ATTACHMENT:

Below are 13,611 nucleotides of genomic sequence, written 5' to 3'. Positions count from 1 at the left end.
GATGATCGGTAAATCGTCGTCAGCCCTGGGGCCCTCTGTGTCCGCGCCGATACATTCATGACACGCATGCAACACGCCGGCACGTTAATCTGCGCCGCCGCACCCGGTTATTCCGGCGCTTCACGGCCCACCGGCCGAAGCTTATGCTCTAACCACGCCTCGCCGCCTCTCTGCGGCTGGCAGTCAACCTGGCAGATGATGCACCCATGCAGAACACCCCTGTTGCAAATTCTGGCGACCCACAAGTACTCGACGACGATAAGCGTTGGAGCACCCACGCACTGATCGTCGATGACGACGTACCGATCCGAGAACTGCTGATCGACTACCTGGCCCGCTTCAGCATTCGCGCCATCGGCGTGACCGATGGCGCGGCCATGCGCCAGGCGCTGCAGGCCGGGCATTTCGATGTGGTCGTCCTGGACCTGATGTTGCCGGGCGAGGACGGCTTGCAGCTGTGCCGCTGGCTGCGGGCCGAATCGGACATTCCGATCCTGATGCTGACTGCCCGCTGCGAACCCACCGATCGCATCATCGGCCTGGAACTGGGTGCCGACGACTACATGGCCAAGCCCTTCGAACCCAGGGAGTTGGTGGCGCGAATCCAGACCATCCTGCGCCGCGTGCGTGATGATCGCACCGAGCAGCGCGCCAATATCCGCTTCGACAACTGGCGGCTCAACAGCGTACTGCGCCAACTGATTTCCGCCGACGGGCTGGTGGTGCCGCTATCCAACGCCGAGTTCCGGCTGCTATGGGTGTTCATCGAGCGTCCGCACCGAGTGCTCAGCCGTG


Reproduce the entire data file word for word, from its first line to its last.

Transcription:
Below are 13,611 nucleotides of genomic sequence, written 5' to 3'. Positions count from 1 at the left end.
GATGATCGGTAAATCGTCGTCAGCCCTGGGGCCCTCTGTGTCCGCGCCGATACATTCATGACACGCATGCAACACGCCGGCACGTTAATCTGCGCCGCCGCACCCGGTTATTCCGGCGCTTCACGGCCCACCGGCCGAAGCTTATGCTCTAACCACGCCTCGCCGCCTCTCTGCGGCTGGCAGTCAACCTGGCAGATGATGCACCCATGCAGAACACCCCTGTTGCAAATTCTGGCGACCCACAAGTACTCGACGACGATAAGCGTTGGAGCACCCACGCACTGATCGTCGATGACGACGTACCGATCCGAGAACTGCTGATCGACTACCTGGCCCGCTTCAGCATTCGCGCCATCGGCGTGACCGATGGCGCGGCCATGCGCCAGGCGCTGCAGGCCGGGCATTTCGATGTGGTCGTCCTGGACCTGATGTTGCCGGGCGAGGACGGCTTGCAGCTGTGCCGCTGGCTGCGGGCCGAATCGGACATTCCGATCCTGATGCTGACTGCCCGCTGCGAACCCACCGATCGCATCATCGGCCTGGAACTGGGTGCCGACGACTACATGGCCAAGCCCTTCGAACCCAGGGAGTTGGTGGCGCGAATCCAGACCATCCTGCGCCGCGTGCGTGATGATCGCACCGAGCAGCGCGCCAATATCCGCTTCGACAACTGGCGGCTCAACAGCGTACTGCGCCAACTGATTTCCGCCGACGGGCTGGTGGTGCCGCTATCCAACGCCGAGTTCCGGCTGCTATGGGTGTTCATCGAGCGTCCGCACCGAGTGCTCAGCCGTG